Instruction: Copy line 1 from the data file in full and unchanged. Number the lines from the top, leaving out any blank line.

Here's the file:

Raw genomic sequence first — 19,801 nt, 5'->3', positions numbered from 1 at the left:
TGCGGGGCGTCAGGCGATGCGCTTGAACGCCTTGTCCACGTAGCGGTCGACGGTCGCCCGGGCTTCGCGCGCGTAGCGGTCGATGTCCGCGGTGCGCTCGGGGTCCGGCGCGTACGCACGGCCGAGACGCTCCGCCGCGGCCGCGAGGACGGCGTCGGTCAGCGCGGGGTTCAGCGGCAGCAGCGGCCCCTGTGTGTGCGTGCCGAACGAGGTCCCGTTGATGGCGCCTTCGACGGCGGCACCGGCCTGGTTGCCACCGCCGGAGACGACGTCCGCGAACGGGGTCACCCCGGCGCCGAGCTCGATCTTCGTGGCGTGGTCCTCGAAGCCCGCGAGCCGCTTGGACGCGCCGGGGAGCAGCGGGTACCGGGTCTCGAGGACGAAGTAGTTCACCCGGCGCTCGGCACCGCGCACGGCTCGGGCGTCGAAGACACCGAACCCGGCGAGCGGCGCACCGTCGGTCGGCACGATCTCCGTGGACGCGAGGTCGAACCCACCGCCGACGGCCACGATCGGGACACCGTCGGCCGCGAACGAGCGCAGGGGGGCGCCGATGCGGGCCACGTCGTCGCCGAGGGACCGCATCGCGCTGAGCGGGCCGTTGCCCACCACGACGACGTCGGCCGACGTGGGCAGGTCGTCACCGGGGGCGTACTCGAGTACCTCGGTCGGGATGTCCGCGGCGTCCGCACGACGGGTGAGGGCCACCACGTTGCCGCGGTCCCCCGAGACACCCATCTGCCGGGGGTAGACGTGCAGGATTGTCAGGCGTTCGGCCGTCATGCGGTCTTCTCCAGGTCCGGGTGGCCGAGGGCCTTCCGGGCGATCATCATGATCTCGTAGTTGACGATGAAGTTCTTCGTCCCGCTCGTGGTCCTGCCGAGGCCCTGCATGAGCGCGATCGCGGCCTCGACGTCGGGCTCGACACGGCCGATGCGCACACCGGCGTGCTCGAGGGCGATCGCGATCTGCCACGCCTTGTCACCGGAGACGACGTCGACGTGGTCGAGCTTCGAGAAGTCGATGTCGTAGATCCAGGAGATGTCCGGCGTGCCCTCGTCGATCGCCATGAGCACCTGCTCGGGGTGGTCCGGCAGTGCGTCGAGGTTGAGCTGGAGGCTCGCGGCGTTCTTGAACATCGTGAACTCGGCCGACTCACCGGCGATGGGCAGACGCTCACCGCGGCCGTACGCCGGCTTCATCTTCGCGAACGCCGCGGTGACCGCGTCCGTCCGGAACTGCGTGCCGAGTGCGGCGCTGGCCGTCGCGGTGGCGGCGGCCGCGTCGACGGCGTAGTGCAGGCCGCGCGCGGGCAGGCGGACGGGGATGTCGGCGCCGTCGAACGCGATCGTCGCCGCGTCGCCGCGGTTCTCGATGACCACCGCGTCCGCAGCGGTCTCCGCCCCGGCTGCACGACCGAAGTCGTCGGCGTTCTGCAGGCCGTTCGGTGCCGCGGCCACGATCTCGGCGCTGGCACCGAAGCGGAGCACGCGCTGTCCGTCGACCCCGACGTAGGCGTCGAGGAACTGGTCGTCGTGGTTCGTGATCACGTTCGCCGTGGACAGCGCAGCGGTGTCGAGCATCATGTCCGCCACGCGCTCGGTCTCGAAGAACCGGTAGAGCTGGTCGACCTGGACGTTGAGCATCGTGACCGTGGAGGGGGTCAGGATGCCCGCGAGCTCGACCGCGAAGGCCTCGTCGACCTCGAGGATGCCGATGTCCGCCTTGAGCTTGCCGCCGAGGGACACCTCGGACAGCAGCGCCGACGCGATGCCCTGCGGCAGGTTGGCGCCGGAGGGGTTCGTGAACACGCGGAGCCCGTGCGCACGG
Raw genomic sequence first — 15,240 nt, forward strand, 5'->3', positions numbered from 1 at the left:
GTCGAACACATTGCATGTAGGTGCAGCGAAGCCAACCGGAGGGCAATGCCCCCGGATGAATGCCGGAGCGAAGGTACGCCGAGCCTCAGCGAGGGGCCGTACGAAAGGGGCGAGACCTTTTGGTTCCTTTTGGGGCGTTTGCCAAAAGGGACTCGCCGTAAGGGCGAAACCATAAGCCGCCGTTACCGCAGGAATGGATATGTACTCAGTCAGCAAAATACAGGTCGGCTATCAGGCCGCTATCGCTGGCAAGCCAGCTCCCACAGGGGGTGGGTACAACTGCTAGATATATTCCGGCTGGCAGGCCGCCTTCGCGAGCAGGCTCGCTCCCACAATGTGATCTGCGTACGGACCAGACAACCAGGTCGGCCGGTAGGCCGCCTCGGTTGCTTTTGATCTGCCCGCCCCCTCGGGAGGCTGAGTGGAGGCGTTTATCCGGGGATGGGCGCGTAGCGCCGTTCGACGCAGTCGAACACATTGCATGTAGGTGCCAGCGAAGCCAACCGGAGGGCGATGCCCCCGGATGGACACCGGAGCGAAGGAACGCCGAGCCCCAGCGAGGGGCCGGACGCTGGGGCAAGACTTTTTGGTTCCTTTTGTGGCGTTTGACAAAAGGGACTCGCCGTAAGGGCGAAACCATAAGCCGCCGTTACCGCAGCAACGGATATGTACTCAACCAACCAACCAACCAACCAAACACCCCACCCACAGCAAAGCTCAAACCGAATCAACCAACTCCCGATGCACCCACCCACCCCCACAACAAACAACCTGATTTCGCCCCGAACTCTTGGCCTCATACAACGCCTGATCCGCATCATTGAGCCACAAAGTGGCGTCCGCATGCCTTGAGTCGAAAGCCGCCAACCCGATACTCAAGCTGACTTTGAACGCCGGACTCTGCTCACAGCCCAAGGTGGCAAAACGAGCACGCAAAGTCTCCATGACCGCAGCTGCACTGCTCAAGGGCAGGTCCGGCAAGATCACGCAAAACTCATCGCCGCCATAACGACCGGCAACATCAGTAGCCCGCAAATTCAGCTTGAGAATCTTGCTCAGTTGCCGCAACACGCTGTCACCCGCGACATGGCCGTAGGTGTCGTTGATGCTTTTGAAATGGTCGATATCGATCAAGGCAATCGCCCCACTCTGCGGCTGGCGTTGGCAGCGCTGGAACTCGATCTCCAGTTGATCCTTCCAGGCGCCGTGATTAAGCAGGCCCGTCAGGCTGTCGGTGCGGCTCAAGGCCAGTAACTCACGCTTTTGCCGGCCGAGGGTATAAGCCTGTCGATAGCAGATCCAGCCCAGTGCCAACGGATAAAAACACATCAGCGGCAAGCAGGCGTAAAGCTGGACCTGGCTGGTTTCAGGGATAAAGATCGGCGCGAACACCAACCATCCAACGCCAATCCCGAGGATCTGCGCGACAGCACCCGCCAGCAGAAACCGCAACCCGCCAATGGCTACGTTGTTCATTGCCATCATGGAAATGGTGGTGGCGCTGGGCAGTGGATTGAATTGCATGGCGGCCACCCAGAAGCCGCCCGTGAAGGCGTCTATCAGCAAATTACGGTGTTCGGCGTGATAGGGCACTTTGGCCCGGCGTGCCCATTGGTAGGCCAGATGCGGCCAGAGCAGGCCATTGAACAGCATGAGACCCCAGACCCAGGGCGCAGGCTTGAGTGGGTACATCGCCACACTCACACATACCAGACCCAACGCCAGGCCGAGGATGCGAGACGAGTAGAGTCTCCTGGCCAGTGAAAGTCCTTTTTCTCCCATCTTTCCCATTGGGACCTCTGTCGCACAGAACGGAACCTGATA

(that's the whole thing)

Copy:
Raw genomic sequence first — 19,801 nt, 5'->3', positions numbered from 1 at the left: